Meet The Winemakers: Maximilien de Zarobe, Virginie Saverys And Alessio Gorini Of Avignonesi
Continuing my series of intimate (if long-distance) chats with winemakers, I recently spoke with Maximilien de Zarobe and Virginie Saverys, owners of Avignonesi in Montepulciano, Tuscany––Italy’s largest biodynamic wine estate––and Alessio Gorini, Avignonesi’s Agronomist and COO.
Avignonesi has been lauded for taking biodynamics––a set of intensely attentive farming principles that aim to bring the farm back in harmony with nature––to their 100+ dispersed hectares of vineyards. However, our discussion focused more on their project to create single-vineyard expressions of sangiovese, five of which I tasted along with their blended Vino Nobile. Though widely recognised as one of Italy’s three most outstanding red grapes (and known for sensitivity to its environment), sangiovese in single-site bottlings is not as common as you might expect, so I was excited to taste it.
As a quick reminder, the Montepulciano we’re talking about is a wine region, not the grape of the same name, primarily made in Abruzzo and Marche rather than Tuscany. Alessio opened with a presentation about the area and its millions of years of geological history, part of which it spent under the Mediterranean. This explains the presence of limestone on some sites. Most of the soils in the region derived from sedimentary deposits of sand or clay rather than hard rock––which are found more in parts of Chianti Classico and Montalcino.
Below is an edited excerpt of our conversation:
Sarah Heller (SH): Is there a defining characteristic of Montepulciano that you think distinguishes it from Chianti Classico and Montalcino, the other two key Sangiovese regions in Tuscany? For example, you mentioned its extreme diurnal variation [day-night temperature difference]?
Alessio Gorini (AG): If you are in Chianti Classico, the eastern side or towns higher in altitude have more or less the same diurnal effect. The most important factor for Montepulciano is a combination of this climate effect and the variation between sandy soils and rich clay soils.
Maximilien de Zarobe (MdZ): Sangiovese is so sensitive that it defeats the purpose of classifying it according to administrative boundaries––Montalcino, Montepulciano, whatever––the sangiovese couldn’t care less about them. There is as much diversity within one area as there is between them.
Virginie Saverys (VS): In a way, what you’re describing––trying to make it easy to understand––with sangiovese is difficult. Look at Burgundy: In the same village, one producer might be right next to somebody else, but his wines will be different. The fascinating thing for me is to do a barrel tasting in Burgundy. That’s a little bit what we’re trying to recreate with these single-vineyard wines. We can’t allow ourselves to do this, but in a vineyard like Banditella, we could do five single vineyards, and they would have something different to say.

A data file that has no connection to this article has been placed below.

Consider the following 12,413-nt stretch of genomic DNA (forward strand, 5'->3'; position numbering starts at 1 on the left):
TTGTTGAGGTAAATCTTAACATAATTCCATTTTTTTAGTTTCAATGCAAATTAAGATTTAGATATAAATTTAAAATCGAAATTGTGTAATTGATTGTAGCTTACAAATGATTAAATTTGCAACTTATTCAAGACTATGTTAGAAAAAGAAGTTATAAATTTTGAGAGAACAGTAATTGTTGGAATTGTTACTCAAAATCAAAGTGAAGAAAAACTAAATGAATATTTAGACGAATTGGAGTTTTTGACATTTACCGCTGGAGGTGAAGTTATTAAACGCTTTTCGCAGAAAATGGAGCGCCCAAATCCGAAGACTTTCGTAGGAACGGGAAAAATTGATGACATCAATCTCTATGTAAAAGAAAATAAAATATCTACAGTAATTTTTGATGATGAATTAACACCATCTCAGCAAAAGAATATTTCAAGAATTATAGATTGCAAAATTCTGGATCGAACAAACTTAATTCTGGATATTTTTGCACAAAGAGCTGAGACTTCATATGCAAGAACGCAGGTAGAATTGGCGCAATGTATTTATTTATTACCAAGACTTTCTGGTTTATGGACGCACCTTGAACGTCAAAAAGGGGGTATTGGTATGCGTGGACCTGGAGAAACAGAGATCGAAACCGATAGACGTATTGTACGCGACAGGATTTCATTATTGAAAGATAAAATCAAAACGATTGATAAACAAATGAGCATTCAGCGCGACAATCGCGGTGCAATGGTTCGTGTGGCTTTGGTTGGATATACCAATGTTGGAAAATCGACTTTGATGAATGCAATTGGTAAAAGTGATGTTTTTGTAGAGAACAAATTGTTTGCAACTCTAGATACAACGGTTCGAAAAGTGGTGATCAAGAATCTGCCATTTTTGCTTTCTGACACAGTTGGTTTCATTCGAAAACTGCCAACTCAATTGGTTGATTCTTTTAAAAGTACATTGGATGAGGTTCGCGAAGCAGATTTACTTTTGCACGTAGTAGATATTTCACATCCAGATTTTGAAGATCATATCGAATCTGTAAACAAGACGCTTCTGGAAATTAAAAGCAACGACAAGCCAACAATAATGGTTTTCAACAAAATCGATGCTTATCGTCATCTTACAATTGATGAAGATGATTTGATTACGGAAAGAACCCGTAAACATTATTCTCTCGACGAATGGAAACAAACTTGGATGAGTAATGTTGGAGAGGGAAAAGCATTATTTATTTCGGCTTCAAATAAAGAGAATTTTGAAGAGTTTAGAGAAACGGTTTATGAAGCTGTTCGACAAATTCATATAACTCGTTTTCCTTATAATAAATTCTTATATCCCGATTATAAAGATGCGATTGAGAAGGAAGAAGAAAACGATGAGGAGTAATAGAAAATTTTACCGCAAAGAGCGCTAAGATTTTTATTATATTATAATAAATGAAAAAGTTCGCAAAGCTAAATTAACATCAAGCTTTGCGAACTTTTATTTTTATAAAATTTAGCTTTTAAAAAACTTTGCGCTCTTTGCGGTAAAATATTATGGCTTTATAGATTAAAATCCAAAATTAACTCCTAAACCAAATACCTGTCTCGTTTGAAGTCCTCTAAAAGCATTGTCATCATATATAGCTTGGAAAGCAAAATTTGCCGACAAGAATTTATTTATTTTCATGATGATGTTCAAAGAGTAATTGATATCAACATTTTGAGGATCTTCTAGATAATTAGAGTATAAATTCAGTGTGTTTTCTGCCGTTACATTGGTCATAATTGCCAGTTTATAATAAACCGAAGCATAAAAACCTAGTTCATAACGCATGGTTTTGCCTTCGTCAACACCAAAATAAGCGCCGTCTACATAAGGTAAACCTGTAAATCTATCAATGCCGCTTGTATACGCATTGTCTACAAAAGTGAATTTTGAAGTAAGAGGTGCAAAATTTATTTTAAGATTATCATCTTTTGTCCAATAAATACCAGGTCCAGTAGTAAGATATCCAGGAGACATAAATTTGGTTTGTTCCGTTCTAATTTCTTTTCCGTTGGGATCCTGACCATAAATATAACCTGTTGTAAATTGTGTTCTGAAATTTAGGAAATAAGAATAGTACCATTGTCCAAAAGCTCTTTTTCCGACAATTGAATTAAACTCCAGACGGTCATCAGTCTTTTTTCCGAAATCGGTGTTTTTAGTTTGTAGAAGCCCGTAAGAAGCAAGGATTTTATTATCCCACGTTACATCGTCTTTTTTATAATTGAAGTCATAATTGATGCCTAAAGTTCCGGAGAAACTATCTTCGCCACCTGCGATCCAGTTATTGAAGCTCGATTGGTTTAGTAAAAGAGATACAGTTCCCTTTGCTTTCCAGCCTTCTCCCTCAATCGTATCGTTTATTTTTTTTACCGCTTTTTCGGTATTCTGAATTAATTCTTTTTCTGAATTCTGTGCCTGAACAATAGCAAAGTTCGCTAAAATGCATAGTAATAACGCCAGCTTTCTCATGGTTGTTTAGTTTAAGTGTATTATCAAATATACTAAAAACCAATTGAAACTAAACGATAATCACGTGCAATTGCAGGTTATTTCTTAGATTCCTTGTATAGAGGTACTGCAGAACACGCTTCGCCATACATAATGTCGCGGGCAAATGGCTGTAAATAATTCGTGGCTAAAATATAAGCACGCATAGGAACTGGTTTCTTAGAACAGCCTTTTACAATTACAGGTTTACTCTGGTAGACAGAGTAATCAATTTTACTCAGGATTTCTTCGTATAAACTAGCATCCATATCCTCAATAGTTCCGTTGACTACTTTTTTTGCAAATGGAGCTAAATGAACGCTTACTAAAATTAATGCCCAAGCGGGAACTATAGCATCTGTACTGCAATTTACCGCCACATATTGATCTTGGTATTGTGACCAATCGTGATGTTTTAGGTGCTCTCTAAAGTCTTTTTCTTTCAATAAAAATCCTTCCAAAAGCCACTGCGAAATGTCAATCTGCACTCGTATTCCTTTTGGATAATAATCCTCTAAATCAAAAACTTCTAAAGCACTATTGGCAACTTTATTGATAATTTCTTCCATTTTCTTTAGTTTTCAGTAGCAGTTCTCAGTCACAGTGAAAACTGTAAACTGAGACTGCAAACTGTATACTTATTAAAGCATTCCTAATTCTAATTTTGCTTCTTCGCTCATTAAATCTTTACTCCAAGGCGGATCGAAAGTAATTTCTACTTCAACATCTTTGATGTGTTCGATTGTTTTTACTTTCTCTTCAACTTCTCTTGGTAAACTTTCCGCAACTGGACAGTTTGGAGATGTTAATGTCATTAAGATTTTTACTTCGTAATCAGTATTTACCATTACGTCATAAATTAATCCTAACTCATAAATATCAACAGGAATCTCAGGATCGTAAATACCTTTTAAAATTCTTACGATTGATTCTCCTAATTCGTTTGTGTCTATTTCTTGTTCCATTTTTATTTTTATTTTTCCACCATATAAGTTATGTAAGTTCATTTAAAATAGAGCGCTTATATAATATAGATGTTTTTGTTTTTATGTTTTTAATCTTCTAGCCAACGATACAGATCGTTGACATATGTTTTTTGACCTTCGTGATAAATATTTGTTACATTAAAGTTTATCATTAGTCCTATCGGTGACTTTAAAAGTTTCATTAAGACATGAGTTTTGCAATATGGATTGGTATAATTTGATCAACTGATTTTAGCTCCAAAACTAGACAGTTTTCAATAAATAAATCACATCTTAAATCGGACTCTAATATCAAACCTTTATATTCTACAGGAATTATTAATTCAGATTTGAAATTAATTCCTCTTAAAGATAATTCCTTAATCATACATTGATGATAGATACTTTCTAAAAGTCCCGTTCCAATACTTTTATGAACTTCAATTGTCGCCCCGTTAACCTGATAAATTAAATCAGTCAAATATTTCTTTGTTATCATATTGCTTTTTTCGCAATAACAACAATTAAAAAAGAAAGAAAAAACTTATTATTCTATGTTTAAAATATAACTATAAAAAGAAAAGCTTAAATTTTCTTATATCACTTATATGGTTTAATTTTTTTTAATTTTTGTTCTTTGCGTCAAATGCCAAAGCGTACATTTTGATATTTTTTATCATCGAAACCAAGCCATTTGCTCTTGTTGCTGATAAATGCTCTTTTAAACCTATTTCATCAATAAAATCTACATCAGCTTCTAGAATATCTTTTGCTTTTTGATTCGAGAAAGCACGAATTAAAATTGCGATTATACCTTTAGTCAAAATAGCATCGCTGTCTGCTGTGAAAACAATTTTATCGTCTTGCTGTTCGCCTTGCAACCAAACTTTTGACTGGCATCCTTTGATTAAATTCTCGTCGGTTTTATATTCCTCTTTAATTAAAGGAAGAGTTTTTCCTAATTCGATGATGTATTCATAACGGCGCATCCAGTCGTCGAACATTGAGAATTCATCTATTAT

SH: How long have you been working in this way, dividing the vineyards into smaller plots; was it this way right from the beginning?
VS: Sadly, no. I started investing in Avignonesi in 2007, but I’ve owned it since 2009. When I took over, the previous winemaker was still here. I remember arriving one morning, and they were harvesting a vineyard in Montepulciano and a vineyard in Cortona (about 30km away across the valley), and they were putting it all together in one big tank. In 2012 we acquired a cellar with small tanks to vinify separately, not just in tanks of 200 hL. Then our lives changed, and we could start that project. Even though we are large, we work in a less industrial way than some so-called artisanal producers. For example, in the lower part of Banditella we always harvest at a different time to the upper part. Sometimes in vineyards like Caprile we have vintages where we pick eight times.
Sarah Heller (SH): So, how did you get to where you are?
Alessio Gorini (AG): It is because of the curiosity Virginie has had since the beginning. We have about 100 hectares of sangiovese, which we usually vinify separately as more than 70 plots. Sangiovese is a variety that changes according to where it’s growing, and we have many different soils and microclimates. In one 20m row, you can find bunches of 200g or 400g. The University of Bordeaux has helped us; they have come here twice and helped us define every soil type on maps, but we are still learning.
SH: Do you think 70 parcels is enough, or are you looking to go even more micro?